Juneberry

Food Type:
Age Suggestion: 6 months +
Nutrition Rating:How nutritious a food is with a focus on the specific nutrients babies need for optimal growth. The more nutritious a food, the more stars it will have.
Prep Time:How much time a food takes to prepare safely for a baby. The more time-consuming a food is to prepare safely, the more clocks it will have.
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Common Allergen: No
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a pile of fresh juneberries before being prepared for babies starting solid food.

When can babies have juneberries?

Juneberries may be introduced as soon as baby is ready to start solids, though you may want to consider limiting the amount of raw berries served to ¼ cup or so as juneberries contain varying levels of amygdalin and prunasin, which the body can convert to cyanide.1 To date, there is no evidence that consuming raw juneberries is harmful to humans, though research is limited.2

Warning

The leaves and twigs of the juneberry plant are toxic; never let a child put them in their mouth.3 4 5 Further, raw juneberries may contain small amounts of amygdalin and prunasin, naturally occurring cyanogenic substances present in many seeds and fruit pits.6 7 8 Cooking juneberries into a sauce is a method of cyanide detoxification.9 While there is no evidence of human toxicity from consuming raw juneberries, there are also no studies that have examined juneberry consumption in young children.10 We do know that Indigenous communities have been safely serving them to their children for thousands of years. It is our opinion that small amounts of raw juneberry are okay for babies 6 months and older. Out of an abundance of caution, consider limiting the amount offered to ¼ cup for infants younger than 12 months of age and ½ cup for toddlers over 12 months of age.

Where do juneberries grow?

With their short harvesting season, juneberries are a welcome sign of summer in North America. Depending on where you are, you may know the fruit by a different name: serviceberry, sarvisberry, saskatoon, and shad or shad berry, to name a few. For some Indigenous communities, juneberries have historically been a staple food, eaten fresh or dried, pressed into cakes, or incorporated into pemmican. Juneberries grow wild in North America and are even planted on many city sidewalks, where they are grown for their beautiful spring blossoms.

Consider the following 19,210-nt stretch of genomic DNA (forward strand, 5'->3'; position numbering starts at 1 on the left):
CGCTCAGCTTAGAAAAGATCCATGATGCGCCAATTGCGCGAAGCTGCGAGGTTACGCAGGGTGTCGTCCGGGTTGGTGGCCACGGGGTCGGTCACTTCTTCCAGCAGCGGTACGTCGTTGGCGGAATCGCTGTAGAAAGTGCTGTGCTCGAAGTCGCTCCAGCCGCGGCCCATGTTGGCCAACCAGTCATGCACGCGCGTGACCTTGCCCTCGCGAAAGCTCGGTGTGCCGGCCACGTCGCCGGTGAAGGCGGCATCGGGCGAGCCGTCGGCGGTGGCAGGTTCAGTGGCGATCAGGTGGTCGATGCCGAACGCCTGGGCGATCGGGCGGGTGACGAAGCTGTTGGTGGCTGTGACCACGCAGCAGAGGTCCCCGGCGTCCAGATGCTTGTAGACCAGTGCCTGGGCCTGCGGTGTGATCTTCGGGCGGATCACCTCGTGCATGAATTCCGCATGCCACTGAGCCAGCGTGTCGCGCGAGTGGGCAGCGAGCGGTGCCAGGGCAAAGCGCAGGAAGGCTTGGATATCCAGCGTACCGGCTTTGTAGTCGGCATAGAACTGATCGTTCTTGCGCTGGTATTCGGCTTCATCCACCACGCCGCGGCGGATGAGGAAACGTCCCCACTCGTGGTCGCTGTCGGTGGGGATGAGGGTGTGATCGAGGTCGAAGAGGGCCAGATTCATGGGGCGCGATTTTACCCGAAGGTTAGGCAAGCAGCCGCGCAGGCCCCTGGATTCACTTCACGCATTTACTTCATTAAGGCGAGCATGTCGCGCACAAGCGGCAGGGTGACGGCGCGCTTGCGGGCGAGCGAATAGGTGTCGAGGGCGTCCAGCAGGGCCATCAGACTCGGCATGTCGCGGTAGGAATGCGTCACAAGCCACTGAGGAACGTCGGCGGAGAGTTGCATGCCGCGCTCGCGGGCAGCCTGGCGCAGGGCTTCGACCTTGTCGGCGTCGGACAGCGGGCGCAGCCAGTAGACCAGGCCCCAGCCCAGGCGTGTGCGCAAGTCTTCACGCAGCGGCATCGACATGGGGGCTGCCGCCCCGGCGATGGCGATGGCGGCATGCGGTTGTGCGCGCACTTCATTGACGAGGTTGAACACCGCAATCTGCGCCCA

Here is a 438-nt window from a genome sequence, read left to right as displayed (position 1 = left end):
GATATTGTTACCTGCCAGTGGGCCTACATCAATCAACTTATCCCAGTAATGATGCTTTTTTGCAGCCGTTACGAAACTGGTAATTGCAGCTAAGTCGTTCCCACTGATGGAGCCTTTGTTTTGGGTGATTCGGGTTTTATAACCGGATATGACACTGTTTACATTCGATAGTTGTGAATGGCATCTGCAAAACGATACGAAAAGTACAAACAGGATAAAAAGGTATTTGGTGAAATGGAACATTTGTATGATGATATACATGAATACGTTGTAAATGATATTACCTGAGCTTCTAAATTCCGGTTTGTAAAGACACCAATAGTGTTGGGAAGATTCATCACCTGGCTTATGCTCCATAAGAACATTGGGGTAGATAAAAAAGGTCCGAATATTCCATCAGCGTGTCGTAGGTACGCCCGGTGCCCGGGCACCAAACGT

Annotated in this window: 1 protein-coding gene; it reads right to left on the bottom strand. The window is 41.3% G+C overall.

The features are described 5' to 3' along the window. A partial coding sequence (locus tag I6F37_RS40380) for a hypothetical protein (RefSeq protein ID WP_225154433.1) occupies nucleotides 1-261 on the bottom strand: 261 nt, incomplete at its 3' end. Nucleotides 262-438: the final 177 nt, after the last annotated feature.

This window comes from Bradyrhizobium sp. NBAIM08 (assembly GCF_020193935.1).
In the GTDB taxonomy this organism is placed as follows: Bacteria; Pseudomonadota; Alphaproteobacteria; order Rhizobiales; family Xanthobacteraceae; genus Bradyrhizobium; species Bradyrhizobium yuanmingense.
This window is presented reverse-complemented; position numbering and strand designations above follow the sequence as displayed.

Yaroslava, 18 months, eats fresh juneberries.
Auguste, 19 months, eats fresh juneberries.

Are juneberries healthy for babies?

Yes, in small quantities. Juneberries contain fiber to support digestion and balance the microbiome, vitamins A and E to promote healthy vision and cell function, and B vitamins to bolster neurological development. Juneberries also contain small amounts of iron and are rich in anthocyanins – antioxidants that also give the berries their deep blue-purple color.

The potential downside is that raw juneberries can contain varying amounts of amygdalin and prunasin, naturally occurring cyanogenic substances present in many seeds and fruit pits.11 12 13 Cooking juneberries into a sauce is a method of detoxification.14

While there is no evidence of human toxicity from consuming raw juneberries, we suggest you consider limiting the amount offered to ¼ cup for infants younger than 12 months of age and ½ cup for toddlers over 12 months of age as there are no studies that have documented how many fresh juneberries a child can safely eat. As with all foods, variety is key.

If you are foraging for your own juneberries, make sure to familiarize yourself with the characteristics of the plant and its berries to avoid any poisonous species. Juneberries are notable for a tiny erect crown on one end of each berry, similar to what you find on blueberries. Depending on where you live, potentially toxic plants that also grow dark berries include glossy buckthorn, pokeberry, and some nightshades.

Are juneberries a choking hazard for babies?

Yes. The round shape of a juneberry is a choking hazard for babies. To minimize the risk, flatten each berry between your fingers (or with the back of a fork) or cook them down into a sauce. As always, make sure you create a safe eating environment and stay within an arm’s reach of baby during meals.

For more information on choking, visit our sections on gagging and choking and familiarize yourself with the list of common choking hazards.

Are juneberries a common allergen?

No, juneberries are not a common allergen though individuals who are sensitive or allergic to birch trees or who have Oral Allergy Syndrome (also called pollen food allergy syndrome) may be sensitive to juneberries.15 Oral Allergy Syndrome typically results in short-lived itching or burning in the mouth, and it is unlikely to result in a dangerous reaction. Cooking the fruit may help reduce reactions for those who are sensitive.

As you would when introducing any new food, start by offering a small quantity for the first couple of servings. If there is no adverse reaction, gradually increase the quantity over future meals.

How do you introduce juneberries to babies with baby-led weaning?

6 to 9 months old: Smash fresh or cooked juneberries into a mash (it’s okay if the texture is lumpy) and serve atop of other foods that are easy for baby to scoop up with their hands or cling to spoons such as Greek yogurt, oatmeal, mashed potatoes, etc. Alternatively, you can also cook juneberries into a sauce and serve atop any food that will benefit from a tasty kick. If offering raw juneberries, consider limiting the amount offered to ¼ cup.

9 to 12 months old: Flatten juneberries between your fingers or with the back of a fork so they are no longer round. From there you can serve as a finger food for baby to practice their pincer grasp or continue to mash and serve on top of other food. If offering raw juneberries, consider limiting the amount offered to ¼ cup.